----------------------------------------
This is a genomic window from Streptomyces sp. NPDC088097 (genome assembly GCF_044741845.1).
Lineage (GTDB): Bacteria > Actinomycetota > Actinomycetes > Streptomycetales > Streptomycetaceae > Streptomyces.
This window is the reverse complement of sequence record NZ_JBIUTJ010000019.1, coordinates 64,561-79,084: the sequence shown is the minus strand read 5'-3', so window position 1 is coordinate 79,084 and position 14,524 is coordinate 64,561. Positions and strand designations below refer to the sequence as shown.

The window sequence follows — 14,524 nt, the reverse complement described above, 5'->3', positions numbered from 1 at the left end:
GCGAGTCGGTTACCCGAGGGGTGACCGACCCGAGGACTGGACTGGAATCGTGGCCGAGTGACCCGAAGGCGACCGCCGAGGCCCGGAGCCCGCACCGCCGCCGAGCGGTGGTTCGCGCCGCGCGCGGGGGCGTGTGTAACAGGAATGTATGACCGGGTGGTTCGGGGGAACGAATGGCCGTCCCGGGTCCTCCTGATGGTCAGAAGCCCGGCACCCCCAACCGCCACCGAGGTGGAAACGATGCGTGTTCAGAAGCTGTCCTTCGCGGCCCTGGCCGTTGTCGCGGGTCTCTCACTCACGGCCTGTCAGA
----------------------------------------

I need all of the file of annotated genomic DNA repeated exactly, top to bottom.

This is a genomic window from Streptomyces sp. NPDC088097 (genome assembly GCF_044741845.1).
Lineage (GTDB): Bacteria > Actinomycetota > Actinomycetes > Streptomycetales > Streptomycetaceae > Streptomyces.
This window is the reverse complement of sequence record NZ_JBIUTJ010000019.1, coordinates 64,561-79,084: the sequence shown is the minus strand read 5'-3', so window position 1 is coordinate 79,084 and position 14,524 is coordinate 64,561. Positions and strand designations below refer to the sequence as shown.

The window sequence follows — 14,524 nt, the reverse complement described above, 5'->3', positions numbered from 1 at the left end:
GCGAGTCGGTTACCCGAGGGGTGACCGACCCGAGGACTGGACTGGAATCGTGGCCGAGTGACCCGAAGGCGACCGCCGAGGCCCGGAGCCCGCACCGCCGCCGAGCGGTGGTTCGCGCCGCGCGCGGGGGCGTGTGTAACAGGAATGTATGACCGGGTGGTTCGGGGGAACGAATGGCCGTCCCGGGTCCTCCTGATGGTCAGAAGCCCGGCACCCCCAACCGCCACCGAGGTGGAAACGATGCGTGTTCAGAAGCTGTCCTTCGCGGCCCTGGCCGTTGTCGCGGGTCTCTCACTCACGGCCTGTCAGA